4. Boost Controller
This is really the only thing I have to get fixed. I have an AMS-1000. Lung and Premier worked to set up the boost controller, but it’s having some issues. After doing a few runs with the boost controller I noticed there were several issues. With the unit “off” the car boosts to 6psi (wastegate spring is 6 pounds). On each subsequent WOT run the car looses boost (maybe a pound or so). That shouldn’t be happening. If “high boost” mode is activated (13psi) it seems to work okay. But then when the system is shut back off the car only boosts to around 2psi.
I looked over all the connections (that I could see) and I didn’t find any lose hoses. I think this issue could be related to an air leak or it’s either plumbed wrong or the decrease solenoid is having an issue (which seems unlikely, as it resets okay when the car is restarted). It’s annoying that it “worked” for Premier. They must not have done much testing…
I actually unhooked the AMS-1000 a few days ago since it was misbehaving. The car seems to work much better and boosts to at least 6 psi now on every pull. However for a brief period of time the car was boosting to 10psi… I don’t have any explanation for that at the moment.
I did decide to give the Vette a little love. I replaced all the interior lights with LEDs (I like how LEDs look way more than incandescent lights). And even though it’s not perfect the car makes 1000+ hp now so I upgraded the car’s badge.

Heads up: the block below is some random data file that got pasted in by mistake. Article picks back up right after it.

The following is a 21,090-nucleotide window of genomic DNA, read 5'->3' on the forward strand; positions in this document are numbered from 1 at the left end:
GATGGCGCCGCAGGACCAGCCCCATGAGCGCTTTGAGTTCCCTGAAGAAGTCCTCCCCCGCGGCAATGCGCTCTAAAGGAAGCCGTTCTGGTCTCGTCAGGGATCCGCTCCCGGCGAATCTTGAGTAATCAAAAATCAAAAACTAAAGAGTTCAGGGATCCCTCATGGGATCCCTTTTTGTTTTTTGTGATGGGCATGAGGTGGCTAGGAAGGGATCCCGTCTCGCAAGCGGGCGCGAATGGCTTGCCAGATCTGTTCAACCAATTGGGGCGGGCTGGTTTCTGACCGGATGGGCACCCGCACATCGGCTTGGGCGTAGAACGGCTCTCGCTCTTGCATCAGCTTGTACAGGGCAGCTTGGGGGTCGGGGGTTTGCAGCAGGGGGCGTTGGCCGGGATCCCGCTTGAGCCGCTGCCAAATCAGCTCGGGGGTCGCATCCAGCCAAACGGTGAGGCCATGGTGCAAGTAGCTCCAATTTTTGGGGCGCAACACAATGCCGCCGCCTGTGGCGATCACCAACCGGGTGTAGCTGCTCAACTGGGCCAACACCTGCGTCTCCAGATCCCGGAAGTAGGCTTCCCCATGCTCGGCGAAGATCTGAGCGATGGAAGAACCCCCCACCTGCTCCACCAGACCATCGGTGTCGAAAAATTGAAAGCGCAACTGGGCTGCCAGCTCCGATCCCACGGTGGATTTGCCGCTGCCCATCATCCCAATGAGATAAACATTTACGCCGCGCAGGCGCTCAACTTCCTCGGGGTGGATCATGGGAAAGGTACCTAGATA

I took the Vette up to RaceCo today and swapped it for the Porsche (I don’t feel like Premier can do any more at this point). I’m hopeful that they will be able to identify any mechanical issues the car has (i.e. air leak) and we can go from there!
RaceCo said the Porsche was ready to rock and roll. The intercoolers were replaced, the long term fuel trims were holding steady and the car was running great. I picked it up earlier this afternoon (well, swapped it) and it was running great for about 25 miles or so.
I stopped and got gas and after a few minutes the CEL popped on. Doh! I thought about turning around, but hoped that maybe it was just a gas cap issue since the car seemed to be running fine. But after another ten miles or so it was clear it wasn’t the gas cap. The RMPs were going nuts when the car was in neutral. By the time I got it home the idle speed had jumped to nearly 1600 RMPs.
I pulled the codes from the car and it was like dejavoo!
P2279 (Intake Air System Leak), P0507 (Idle Control System RPM Above Expected), P2177 (System To Lean Off Idle Speed Bank 1) and P2179 (System To Lean Off Idle Speed Bank 2). I’m pretty sure the last three codes are caused by the first though. The long term fuel trims were both over +31%. Do I have a gift or what? Back it goes!